Setting Up Animations

Once all assets have been loaded successfully, we can generate the animations that we will use throughout the game. Knowing when all assets have been loaded can be achieved by listening to the complete event in the preload method:

import generateAnimations from './animations/index'

...

preload() {
    ...

    this.load.on('complete', () => {
        generateAnimations(this);
    });
}
dino.js
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As a callback, we can run a custom function called generateAnimations. For using this custom function, we can create a new folder called animations, with an index file:

export default scene => {
    scene.anims.create({
        key: 'run',
        frames: scene.anims.generateFrameNames('atlas', {
            prefix: 'atlas_',
            start: 1,
            end: 2,
        }),
        frameRate: 10,
        repeat: -1
    });

    scene.anims.create({
        key: 'idle',
        frames: [{ key: 'atlas', frame: 'atlas_0' }],
        frameRate: 10
    });
};
animations/index.js
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This file will export a function that takes in the scene as a parameter. To create new animations, we need to call anims.create on the scene, with at least 3 arguments:

For the run animation, you may notice we are using a function call for frames. This handy function has the ability to generate an array of frames for us. It is equivalent to writing:

[
    { key: 'atlas', frame: 'atlas_1' },
    { key: 'atlas', frame: 'atlas_2' }
]
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It tells Phaser to start at the frame at index 1, and end at index 2, and also prefix the frames with "atlas_". By adding a repeat property, we can also set how many times we want this animation to be played. By specifying it as -1, we can make it play infinitely.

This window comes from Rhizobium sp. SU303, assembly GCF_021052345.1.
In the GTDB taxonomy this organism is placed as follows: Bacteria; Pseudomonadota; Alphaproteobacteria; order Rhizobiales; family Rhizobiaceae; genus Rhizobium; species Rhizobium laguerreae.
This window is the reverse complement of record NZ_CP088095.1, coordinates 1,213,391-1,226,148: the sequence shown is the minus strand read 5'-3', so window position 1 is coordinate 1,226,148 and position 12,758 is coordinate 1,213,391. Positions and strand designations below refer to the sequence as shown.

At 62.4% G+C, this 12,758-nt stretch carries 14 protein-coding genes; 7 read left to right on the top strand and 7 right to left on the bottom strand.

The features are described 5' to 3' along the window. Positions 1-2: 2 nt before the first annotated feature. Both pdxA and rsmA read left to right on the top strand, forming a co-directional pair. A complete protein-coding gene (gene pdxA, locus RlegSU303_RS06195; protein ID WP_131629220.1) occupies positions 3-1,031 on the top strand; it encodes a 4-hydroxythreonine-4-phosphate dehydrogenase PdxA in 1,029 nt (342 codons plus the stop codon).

Adding Dino to the Game

To finish off the first part of this tutorial, let's finally add the dinosaur to the game, so we can actually see some results from our hard work. To keep our code more maintainable, let's create a new folder called objects, with a Player.js for holding our Player class:

class Player {

}

export default Player;
objects/Player.js
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We can import this to our Dino scene, and create a new player inside the create method:

import Player from './objects/Player'

class Dino extends Phaser.Scene {
    create() {
        this.player = new Player(this, 25, 460);
    }
}
dino.js
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Make sure you assign the class to a new property, so we can reference it layer in our scene. As for the arguments, we can pass the scene itself, as well as an x and y coordinates, so we know where to place it in the scene.

class Player {
    constructor(scene, x, y) {
        this.scene = scene;
        this.sprite = scene.physics.add.sprite(x, y, 'atlas')
            .setScale(2)
            .setImmovable()
            .setCollideWorldBounds();

        return this;
    }
}
objects/Player.js
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To make the scene referenceable in our Player class, we can assign it to a property. And to actually add the dino to the scene, we can call physics.add.sprite, passing the x and y coordinates, as well a key for the asset we want to use. Remember, we named the atlas โ€” that we loaded in the preload method โ€” "atlas", so we want to reference it here. As you can see, we can chain methods in Phaser. To modify the behavior of the sprite, we:

Lastly, we want to return the class itself with return this, as we assigned this class to a property inside our scene.

update() {
    this.player.sprite.play('run', true);
}
dino.jsThe boolean flag will make Phaser ignore the call if the animation is already playing.
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If we also play the run animation inside the update method of our scene, we should be presented with a walking t-rex in the desert.

The dino running in the canvas.

Summary

And now you know how to set up a new Phaser project with Parcel, how to create new scenes, preload assets, generate animations, and draw sprites onto the canvas. If you've reached this far, congratulations, you've already learned a lot! ๐ŸŽ‰ This tutorial is broken down into three sections. Make sure you continue your journey with part II.

Do you have experience building platform games in PhaserJS? Let us know your thoughts and opinions about it in the comments below! Thank you for reading through, happy coding! ๐ŸŽฎ